Chennai's soil is mostly clay, shale and sandstone. Sandy areas are found along the river banks and coasts, such as Thiruvanmiyur, Adyar, Kottivakkam, Santhome, George Town, Tondiarpet and the rest of coastal Chennai. Here rainwater runoff percolates quickly through the soil. Clay underlies most of the city including T. Nagar, West Mambalam, Anna Nagar, Villivakkam, Perambur and Virugambakkam. Areas of hard rock include Guindy, Perungudi, Velachery, Adambakkam and a part of Saidapet. Chennai is divided into four broad regions: North, Central, South and West. North Chennai is primarily an industrial area. Central Chennai is the commercial heart of the city and includes an important business district, Parry's Corner. South Chennai and West Chennai, previously mostly residential, are fast becoming commercial, home to a growing number of information technology firms, financial companies and call centres. The city is expanding quickly along the Old Mahabalipuram Road and the Grand Southern Trunk Road (GST Road) in the south and towards Ambattur, Koyambedu and Sriperumbdur in the west.Chennai is one of the few cities in the world that accommodates a national park, the Guindy National Park, within its limits.
Chennai is a major centre for music, art and culture in India. The city is known for its classical dance shows and Hindu temples. Every December, Chennai holds a five-week long Music Season celebrating the 1927 opening of the Madras Music Academy. It features performances (kutcheries)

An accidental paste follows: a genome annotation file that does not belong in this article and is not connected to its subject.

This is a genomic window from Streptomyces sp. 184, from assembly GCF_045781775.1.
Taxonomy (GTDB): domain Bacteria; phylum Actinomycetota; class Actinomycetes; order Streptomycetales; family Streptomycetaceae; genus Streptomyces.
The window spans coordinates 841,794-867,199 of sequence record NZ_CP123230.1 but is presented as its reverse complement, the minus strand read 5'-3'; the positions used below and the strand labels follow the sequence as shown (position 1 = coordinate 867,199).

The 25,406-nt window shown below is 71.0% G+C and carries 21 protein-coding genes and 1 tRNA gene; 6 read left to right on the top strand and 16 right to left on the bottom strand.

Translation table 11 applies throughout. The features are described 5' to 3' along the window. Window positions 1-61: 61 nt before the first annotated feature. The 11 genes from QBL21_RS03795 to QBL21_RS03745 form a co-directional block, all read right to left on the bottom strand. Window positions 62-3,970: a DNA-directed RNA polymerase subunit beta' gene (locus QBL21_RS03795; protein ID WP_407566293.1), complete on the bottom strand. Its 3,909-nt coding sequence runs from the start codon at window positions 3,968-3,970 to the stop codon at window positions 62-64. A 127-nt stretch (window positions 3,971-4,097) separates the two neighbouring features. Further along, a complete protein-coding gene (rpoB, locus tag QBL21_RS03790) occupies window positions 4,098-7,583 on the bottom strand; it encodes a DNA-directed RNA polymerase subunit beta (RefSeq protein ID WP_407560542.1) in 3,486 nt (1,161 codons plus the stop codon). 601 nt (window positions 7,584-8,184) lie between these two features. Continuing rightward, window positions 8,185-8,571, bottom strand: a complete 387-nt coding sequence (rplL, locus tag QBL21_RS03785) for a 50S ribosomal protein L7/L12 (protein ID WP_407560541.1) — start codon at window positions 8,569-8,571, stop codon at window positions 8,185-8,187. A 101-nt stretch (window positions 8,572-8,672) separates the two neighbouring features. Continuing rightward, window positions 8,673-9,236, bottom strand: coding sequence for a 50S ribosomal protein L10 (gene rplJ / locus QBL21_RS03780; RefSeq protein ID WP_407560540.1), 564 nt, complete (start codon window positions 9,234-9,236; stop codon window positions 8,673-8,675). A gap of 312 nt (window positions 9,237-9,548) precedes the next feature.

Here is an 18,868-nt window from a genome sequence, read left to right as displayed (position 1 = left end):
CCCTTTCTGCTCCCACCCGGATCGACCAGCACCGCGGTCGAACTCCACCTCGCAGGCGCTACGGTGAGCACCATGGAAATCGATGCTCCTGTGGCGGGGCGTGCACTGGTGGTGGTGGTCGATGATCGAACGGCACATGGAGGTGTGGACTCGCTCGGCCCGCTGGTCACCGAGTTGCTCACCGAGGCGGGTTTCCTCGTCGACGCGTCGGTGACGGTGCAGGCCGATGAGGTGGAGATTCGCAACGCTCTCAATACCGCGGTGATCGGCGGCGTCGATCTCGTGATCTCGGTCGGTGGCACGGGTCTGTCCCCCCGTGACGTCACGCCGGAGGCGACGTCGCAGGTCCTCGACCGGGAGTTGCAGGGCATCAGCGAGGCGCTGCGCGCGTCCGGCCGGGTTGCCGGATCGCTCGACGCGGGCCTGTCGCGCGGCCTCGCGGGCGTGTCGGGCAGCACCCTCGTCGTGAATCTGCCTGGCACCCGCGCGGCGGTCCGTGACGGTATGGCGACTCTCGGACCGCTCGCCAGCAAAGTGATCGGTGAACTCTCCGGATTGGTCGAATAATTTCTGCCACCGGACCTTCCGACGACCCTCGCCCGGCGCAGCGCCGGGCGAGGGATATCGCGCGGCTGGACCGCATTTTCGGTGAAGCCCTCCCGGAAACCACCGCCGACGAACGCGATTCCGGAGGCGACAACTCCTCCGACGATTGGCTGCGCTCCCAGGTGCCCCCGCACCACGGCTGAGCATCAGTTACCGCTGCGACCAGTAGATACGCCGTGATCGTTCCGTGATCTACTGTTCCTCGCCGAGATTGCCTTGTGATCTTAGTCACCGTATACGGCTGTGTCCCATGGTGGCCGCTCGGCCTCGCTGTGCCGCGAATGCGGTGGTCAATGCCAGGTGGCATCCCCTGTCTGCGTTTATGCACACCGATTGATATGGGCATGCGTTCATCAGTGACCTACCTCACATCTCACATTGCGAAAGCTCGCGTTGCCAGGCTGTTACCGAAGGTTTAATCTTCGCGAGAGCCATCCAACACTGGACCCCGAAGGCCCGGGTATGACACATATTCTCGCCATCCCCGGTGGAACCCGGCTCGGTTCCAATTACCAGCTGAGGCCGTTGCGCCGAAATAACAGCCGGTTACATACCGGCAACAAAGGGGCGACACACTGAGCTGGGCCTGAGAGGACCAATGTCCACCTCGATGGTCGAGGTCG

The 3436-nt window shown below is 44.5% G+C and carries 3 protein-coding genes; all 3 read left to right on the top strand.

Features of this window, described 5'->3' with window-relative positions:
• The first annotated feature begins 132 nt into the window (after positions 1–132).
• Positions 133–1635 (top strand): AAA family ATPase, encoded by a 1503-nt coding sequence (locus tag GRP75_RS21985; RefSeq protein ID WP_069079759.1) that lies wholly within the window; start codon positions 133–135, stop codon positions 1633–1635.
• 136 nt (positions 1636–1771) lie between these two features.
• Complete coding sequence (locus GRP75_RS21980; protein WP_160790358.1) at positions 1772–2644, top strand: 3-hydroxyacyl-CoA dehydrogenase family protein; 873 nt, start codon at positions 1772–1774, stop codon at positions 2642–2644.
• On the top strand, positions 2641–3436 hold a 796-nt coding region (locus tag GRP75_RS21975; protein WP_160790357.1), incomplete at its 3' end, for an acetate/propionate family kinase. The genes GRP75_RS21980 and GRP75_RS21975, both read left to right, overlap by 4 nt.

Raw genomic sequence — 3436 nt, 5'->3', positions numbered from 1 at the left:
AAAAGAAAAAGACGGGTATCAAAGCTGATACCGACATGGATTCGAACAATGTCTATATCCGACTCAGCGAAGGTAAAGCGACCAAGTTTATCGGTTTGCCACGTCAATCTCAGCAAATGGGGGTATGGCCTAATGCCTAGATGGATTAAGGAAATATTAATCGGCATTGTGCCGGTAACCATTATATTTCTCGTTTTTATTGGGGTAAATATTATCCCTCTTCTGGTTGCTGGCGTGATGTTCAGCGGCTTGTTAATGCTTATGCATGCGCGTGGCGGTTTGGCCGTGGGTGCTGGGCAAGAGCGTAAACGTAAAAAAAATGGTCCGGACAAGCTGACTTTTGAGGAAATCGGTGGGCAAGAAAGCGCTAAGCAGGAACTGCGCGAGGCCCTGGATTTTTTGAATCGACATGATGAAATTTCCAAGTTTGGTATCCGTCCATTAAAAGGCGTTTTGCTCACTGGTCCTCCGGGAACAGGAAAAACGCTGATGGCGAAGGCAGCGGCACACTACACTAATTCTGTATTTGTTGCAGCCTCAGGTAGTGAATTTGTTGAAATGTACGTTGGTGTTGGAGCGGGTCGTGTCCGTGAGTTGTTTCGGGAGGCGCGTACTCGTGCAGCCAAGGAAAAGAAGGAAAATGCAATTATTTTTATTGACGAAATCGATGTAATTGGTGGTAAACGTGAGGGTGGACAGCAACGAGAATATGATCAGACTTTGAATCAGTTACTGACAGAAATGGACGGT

Kochi was the centre of Indian spice trade for many centuries, and was known to the Yavanas (Greeks) as well as Romans, Jews, Arabs, and Chinese since ancient times. Kochi rose to significance as a trading centre after the port at Kodungallur (Cranganore)
As a result of successive waves of migration over the course of several centuries, the population of the city is a mix of people from all parts of Kerala and most of India. The pan-Indian nature is highlighted by the substantial presence of various ethnic communities from different parts of the country.
Kochi has a diverse, multicultural, and secular community consisting of Malayalies, Konkanies, Gujarathies, Bengalies, Punjabies, Marathies, Tamilians, Biharies and a few families of Jews among other denominations, all living in peaceful co-existence. The city once had a large Jewish community, known as the Malabar Yehuden—and now increasingly as Cochin Jews—that figured prominently in Kochi's business and economic strata. The Syro-Malabar Church, one of the 22 sui iuris Eastern Catholic Churches, has its seat at Ernakulam. Prominent places of Christian worship include the St. Mary's Cathedral and the St. Antony's Shrine at Kaloor. Appropriate to its multi-ethnic composition, Kochi celebrates traditional Kerala festivals like Onam and Vishu along with North Indian Hindu festivals like Holi and Diwali with great fervour. Christian and Islamic festivals like Christmas, Easter, Eid ul-Fitr and Milad-e-sherif are also celebrated. A merry making fest called the Cochin Carnival is celebrated at Fort Kochi during the last ten days of December.
The residents of Kochi are known as Kochiites; they are an important part of the South Indian culture. However, the city's culture is rapidly evolving with Kochiites generally becoming more cosmopolitan in their outlook.The people are also increasingly fashion-conscious, often deviating from the traditional Kerala wear to western clothing.
Kochiites generally partake of Keralite cuisine, which is generally characterised by an abundance of coconut and spices. Other South Indian cuisines, as well as Chinese and North Indian cuisines are popular. Fast food culture is also very prominent.